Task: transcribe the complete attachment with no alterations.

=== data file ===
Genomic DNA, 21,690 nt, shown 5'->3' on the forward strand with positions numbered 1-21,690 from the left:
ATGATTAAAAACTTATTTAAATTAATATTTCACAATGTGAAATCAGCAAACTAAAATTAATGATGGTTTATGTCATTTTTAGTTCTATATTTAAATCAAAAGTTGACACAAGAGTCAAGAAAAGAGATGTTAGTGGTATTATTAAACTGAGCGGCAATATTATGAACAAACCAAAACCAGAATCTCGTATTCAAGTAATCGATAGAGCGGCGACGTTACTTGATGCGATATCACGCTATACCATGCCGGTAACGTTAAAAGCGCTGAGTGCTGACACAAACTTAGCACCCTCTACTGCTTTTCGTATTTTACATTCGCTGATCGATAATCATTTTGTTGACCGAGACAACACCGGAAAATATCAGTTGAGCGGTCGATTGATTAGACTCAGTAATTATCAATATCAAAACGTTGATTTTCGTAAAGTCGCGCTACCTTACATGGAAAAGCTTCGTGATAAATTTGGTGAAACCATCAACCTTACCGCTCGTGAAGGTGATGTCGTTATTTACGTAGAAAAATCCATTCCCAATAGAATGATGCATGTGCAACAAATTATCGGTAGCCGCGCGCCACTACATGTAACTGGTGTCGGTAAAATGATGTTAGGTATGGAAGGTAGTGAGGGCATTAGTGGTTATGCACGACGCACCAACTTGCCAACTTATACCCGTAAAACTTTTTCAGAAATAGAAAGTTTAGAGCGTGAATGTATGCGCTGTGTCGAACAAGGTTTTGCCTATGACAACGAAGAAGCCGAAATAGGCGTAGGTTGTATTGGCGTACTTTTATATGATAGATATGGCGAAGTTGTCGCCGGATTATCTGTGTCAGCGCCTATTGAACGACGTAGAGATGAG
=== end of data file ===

Genomic DNA, 21,690 nt, shown 5'->3' on the forward strand with positions numbered 1-21,690 from the left:
ATGATTAAAAACTTATTTAAATTAATATTTCACAATGTGAAATCAGCAAACTAAAATTAATGATGGTTTATGTCATTTTTAGTTCTATATTTAAATCAAAAGTTGACACAAGAGTCAAGAAAAGAGATGTTAGTGGTATTATTAAACTGAGCGGCAATATTATGAACAAACCAAAACCAGAATCTCGTATTCAAGTAATCGATAGAGCGGCGACGTTACTTGATGCGATATCACGCTATACCATGCCGGTAACGTTAAAAGCGCTGAGTGCTGACACAAACTTAGCACCCTCTACTGCTTTTCGTATTTTACATTCGCTGATCGATAATCATTTTGTTGACCGAGACAACACCGGAAAATATCAGTTGAGCGGTCGATTGATTAGACTCAGTAATTATCAATATCAAAACGTTGATTTTCGTAAAGTCGCGCTACCTTACATGGAAAAGCTTCGTGATAAATTTGGTGAAACCATCAACCTTACCGCTCGTGAAGGTGATGTCGTTATTTACGTAGAAAAATCCATTCCCAATAGAATGATGCATGTGCAACAAATTATCGGTAGCCGCGCGCCACTACATGTAACTGGTGTCGGTAAAATGATGTTAGGTATGGAAGGTAGTGAGGGCATTAGTGGTTATGCACGACGCACCAACTTGCCAACTTATACCCGTAAAACTTTTTCAGAAATAGAAAGTTTAGAGCGTGAATGTATGCGCTGTGTCGAACAAGGTTTTGCCTATGACAACGAAGAAGCCGAAATAGGCGTAGGTTGTATTGGCGTACTTTTATATGATAGATATGGCGAAGTTGTCGCCGGATTATCTGTGTCAGCGCCTATTGAACGACGTAGAGATGAG